Federal shut-down furloughs 900 at Fort McCoy, affects some services; more state news
About 900 civilian employees are being furloughed at Wisconsin's Fort McCoy due to the federal government shutdown. Spokeswoman Linda Fournier said the workers reported Tuesday to the Army base between Sparta and Tomah to do some housekeeping tasks. They'll be gone by Tuesday afternoon, unless somebody in Congress flinches and adopts a federal spending resolution to keep the government going as the new fiscal year begins.
Majority House Republicans refuse to approve a spending package without a one-year delay in key parts of the Obama health law. Majority Senate Democrats refuse to pass a resolution with the Obama-care delay.
Around midnight Monday, the House called on negotiations with the Senate. Tuesday morning, the Senate refused a House request to choose negotiators -- and for a fourth time, it rejected the House measure 54- to 46.
At Fort McCoy, the commissary will close Wednesday. A hunt for the disabled at the fort this weekend will take place as scheduled. That's because outside contractors are running the event.
Military personnel will stay on the job, and a South Dakota National Guard will get training at McCoy as scheduled. The fort's campground also remains open.
All national parks are closed, which means visitors won't see the fall colors at the Apostle Islands or the Chequamegon-Nicolet National Forest.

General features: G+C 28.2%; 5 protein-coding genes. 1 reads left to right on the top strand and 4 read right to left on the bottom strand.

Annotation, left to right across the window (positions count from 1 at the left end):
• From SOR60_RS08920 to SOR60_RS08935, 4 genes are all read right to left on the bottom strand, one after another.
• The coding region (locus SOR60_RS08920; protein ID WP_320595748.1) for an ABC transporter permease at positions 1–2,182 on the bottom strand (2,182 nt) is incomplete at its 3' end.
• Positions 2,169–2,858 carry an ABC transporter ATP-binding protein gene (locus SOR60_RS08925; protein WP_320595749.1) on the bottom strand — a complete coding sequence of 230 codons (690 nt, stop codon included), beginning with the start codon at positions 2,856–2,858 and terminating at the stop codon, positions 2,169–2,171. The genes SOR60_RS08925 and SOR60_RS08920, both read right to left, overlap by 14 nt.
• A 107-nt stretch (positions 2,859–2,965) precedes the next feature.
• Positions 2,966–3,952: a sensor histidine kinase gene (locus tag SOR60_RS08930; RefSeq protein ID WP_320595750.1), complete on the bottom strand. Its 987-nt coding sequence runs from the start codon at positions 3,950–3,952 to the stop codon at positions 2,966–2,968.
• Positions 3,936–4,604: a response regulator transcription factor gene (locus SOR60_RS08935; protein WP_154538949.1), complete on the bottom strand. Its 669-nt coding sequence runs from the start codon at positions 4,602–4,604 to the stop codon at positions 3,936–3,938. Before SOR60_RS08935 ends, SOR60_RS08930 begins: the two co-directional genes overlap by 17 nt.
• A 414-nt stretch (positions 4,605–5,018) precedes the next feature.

The Wisconsin National Guard is losing over 800 technicians, most at bases in Madison and Milwaukee. Major Paul Rickert says about 210 technicians will stay on to perform essential operations. He stresses that the Guard will be ready should an emergency occur.
Wisconsin's federal courts will run as normal for at least 10 days before non-essential personnel start being let go. Some Head Start centers are shutting down, and more could gradually close if a shutdown continues.
There are agencies that will feel an indirect impact, like the Great Lakes Bio-Energy Research Center in Madison. It gets both state and federal funds that will run at least through December. Still, chief investigator Timothy Donohue says the center's work could slow down because a number of its partner labs could close. Essential services will continue, like federal law enforcement and air traffic control.
The Postal Service uses no tax dollars, which means Wisconsinites will keep getting mail.
OEM leader joining Walker as headline speaker at business event
MADISON – S. Mark Tyler, chief executive officer at OEM Fabricators, Woodville, will preceed Gov. Scott Walker at the podium Tuesday, Oct. 2nd as an expected 450 business executives gather to the future of the Wisconsin economy at a luncheon hosted by Wisconsin Manufacturers & Commerce, the state's largest trade group.
Tyler will take the stage at 12:45 p.m. along with Gary Gigante of Waupaca Foundry, Waupaca, under the banner of "CEO Stories".
Walker will follow at 1:30 p.m. during WMC’s State of Wisconsin Business.
The event is being held at the Monona Terrace Convention Center.